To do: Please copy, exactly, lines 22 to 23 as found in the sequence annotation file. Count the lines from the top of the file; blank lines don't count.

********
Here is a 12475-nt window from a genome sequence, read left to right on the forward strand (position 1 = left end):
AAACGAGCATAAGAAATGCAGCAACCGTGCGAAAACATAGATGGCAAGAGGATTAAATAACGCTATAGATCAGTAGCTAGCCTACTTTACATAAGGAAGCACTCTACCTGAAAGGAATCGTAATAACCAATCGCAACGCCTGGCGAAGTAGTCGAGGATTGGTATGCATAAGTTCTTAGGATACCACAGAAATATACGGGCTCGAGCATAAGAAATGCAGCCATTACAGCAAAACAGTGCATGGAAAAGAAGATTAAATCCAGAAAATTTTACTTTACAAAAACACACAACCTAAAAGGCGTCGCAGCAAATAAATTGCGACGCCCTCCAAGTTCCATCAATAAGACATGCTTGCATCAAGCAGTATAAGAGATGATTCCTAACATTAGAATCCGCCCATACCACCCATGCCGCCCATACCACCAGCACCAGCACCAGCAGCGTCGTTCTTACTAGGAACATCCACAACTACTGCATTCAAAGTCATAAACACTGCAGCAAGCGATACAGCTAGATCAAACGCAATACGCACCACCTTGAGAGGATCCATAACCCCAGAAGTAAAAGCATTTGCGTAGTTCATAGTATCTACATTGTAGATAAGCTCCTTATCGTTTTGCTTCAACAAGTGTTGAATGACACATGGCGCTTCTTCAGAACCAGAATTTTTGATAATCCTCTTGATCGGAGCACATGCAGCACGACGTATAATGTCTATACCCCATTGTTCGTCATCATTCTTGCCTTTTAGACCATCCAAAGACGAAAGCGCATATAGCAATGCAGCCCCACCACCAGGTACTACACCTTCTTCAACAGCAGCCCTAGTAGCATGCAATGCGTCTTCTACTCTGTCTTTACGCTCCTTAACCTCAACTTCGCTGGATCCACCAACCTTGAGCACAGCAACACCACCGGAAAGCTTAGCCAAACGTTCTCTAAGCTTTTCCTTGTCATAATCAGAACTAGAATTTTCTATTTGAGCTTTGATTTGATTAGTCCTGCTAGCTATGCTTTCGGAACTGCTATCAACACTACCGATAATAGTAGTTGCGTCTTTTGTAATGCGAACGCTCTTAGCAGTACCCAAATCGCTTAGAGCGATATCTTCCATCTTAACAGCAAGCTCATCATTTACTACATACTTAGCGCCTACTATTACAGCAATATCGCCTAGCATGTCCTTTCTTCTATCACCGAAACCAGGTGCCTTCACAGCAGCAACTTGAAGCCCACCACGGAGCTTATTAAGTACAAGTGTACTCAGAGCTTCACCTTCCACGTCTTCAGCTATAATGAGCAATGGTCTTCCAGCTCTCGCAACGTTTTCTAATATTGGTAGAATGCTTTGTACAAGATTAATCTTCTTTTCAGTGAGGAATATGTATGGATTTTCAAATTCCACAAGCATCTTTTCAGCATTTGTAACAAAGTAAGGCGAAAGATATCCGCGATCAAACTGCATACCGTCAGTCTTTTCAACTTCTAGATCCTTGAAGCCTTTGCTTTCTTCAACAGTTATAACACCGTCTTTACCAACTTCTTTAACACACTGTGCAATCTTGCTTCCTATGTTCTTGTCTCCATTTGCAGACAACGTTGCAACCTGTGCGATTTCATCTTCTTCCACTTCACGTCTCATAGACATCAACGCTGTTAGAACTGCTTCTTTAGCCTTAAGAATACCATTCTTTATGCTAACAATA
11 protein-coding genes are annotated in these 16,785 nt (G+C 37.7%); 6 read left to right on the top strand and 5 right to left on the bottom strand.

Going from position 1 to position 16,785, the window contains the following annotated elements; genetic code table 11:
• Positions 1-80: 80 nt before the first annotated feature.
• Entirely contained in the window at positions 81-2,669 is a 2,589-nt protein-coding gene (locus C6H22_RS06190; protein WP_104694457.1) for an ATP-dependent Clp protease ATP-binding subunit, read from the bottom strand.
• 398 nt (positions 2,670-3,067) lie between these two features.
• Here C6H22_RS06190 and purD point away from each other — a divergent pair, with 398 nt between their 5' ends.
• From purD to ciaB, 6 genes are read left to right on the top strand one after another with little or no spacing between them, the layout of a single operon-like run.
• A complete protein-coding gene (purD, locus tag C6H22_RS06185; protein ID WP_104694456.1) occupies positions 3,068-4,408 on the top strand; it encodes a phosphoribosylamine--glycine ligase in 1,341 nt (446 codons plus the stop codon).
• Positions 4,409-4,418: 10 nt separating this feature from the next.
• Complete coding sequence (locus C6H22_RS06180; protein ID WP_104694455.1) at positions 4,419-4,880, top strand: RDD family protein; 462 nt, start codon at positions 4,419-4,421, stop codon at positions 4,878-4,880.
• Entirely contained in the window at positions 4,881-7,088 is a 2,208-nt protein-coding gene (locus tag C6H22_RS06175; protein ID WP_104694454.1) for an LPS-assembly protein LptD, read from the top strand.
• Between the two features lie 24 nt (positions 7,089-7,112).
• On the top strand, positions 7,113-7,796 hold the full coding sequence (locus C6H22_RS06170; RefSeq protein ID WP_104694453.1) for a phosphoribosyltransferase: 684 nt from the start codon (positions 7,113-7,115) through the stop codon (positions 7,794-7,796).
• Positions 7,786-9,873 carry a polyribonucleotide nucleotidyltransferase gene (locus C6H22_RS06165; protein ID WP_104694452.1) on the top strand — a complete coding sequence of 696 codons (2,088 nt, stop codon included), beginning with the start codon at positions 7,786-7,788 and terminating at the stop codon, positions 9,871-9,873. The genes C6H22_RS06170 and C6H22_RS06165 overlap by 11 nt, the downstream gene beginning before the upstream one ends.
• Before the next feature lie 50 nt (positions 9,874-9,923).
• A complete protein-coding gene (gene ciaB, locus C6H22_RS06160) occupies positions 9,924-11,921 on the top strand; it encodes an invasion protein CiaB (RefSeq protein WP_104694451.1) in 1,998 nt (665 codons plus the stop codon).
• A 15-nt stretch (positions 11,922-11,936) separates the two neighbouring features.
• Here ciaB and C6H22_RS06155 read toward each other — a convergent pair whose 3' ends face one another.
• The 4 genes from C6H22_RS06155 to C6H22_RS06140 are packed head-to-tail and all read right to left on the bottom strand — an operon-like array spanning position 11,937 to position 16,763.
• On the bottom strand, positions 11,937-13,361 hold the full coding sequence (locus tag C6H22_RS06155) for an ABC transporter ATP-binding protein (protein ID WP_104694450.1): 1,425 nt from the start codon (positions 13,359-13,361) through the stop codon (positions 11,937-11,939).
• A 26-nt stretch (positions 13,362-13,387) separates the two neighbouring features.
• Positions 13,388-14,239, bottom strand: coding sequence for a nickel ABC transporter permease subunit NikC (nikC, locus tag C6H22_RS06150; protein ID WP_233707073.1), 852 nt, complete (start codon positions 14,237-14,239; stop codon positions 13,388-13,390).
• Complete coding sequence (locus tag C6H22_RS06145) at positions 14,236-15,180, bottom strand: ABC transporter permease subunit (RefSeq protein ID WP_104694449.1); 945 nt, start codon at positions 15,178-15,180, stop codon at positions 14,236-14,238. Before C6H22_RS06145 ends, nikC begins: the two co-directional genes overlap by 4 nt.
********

• On the bottom strand, positions 11,937-13,361 hold the full coding sequence (locus tag C6H22_RS06155) for an ABC transporter ATP-binding protein (protein ID WP_104694450.1): 1,425 nt from the start codon (positions 13,359-13,361) through the stop codon (positions 11,937-11,939).
• A 26-nt stretch (positions 13,362-13,387) separates the two neighbouring features.